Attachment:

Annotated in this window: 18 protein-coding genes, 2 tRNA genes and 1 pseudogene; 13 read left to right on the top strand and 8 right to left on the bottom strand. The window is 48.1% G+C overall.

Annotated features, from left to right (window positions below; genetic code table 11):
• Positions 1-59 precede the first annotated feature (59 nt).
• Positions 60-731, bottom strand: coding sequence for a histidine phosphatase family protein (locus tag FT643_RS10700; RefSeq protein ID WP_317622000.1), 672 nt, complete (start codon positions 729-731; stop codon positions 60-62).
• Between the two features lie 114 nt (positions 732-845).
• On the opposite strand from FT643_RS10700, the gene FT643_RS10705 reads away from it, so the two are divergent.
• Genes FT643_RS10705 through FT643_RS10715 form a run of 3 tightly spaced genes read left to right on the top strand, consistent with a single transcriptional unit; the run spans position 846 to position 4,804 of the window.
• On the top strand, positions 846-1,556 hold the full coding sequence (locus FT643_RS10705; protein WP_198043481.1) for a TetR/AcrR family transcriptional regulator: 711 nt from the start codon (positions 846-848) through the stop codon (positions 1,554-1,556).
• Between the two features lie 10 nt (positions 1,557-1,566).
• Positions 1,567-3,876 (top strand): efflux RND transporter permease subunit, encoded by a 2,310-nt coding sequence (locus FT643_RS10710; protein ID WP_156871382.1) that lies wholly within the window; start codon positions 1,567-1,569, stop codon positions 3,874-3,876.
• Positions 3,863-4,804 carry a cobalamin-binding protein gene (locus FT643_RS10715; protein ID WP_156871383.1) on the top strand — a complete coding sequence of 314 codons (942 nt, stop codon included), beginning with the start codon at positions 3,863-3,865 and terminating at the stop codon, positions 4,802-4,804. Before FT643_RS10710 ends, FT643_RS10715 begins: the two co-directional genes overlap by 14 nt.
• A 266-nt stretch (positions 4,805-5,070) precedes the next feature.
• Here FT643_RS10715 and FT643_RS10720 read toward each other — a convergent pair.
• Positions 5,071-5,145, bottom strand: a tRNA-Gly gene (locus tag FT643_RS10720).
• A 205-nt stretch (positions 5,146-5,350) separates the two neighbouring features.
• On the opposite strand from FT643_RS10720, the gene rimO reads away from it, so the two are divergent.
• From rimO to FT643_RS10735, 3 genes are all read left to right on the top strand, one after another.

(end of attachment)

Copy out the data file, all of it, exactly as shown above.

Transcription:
Annotated in this window: 18 protein-coding genes, 2 tRNA genes and 1 pseudogene; 13 read left to right on the top strand and 8 right to left on the bottom strand. The window is 48.1% G+C overall.

Annotated features, from left to right (window positions below; genetic code table 11):
• Positions 1-59 precede the first annotated feature (59 nt).
• Positions 60-731, bottom strand: coding sequence for a histidine phosphatase family protein (locus tag FT643_RS10700; RefSeq protein ID WP_317622000.1), 672 nt, complete (start codon positions 729-731; stop codon positions 60-62).
• Between the two features lie 114 nt (positions 732-845).
• On the opposite strand from FT643_RS10700, the gene FT643_RS10705 reads away from it, so the two are divergent.
• Genes FT643_RS10705 through FT643_RS10715 form a run of 3 tightly spaced genes read left to right on the top strand, consistent with a single transcriptional unit; the run spans position 846 to position 4,804 of the window.
• On the top strand, positions 846-1,556 hold the full coding sequence (locus FT643_RS10705; protein WP_198043481.1) for a TetR/AcrR family transcriptional regulator: 711 nt from the start codon (positions 846-848) through the stop codon (positions 1,554-1,556).
• Between the two features lie 10 nt (positions 1,557-1,566).
• Positions 1,567-3,876 (top strand): efflux RND transporter permease subunit, encoded by a 2,310-nt coding sequence (locus FT643_RS10710; protein ID WP_156871382.1) that lies wholly within the window; start codon positions 1,567-1,569, stop codon positions 3,874-3,876.
• Positions 3,863-4,804 carry a cobalamin-binding protein gene (locus FT643_RS10715; protein ID WP_156871383.1) on the top strand — a complete coding sequence of 314 codons (942 nt, stop codon included), beginning with the start codon at positions 3,863-3,865 and terminating at the stop codon, positions 4,802-4,804. Before FT643_RS10710 ends, FT643_RS10715 begins: the two co-directional genes overlap by 14 nt.
• A 266-nt stretch (positions 4,805-5,070) precedes the next feature.
• Here FT643_RS10715 and FT643_RS10720 read toward each other — a convergent pair.
• Positions 5,071-5,145, bottom strand: a tRNA-Gly gene (locus tag FT643_RS10720).
• A 205-nt stretch (positions 5,146-5,350) separates the two neighbouring features.
• On the opposite strand from FT643_RS10720, the gene rimO reads away from it, so the two are divergent.
• From rimO to FT643_RS10735, 3 genes are all read left to right on the top strand, one after another.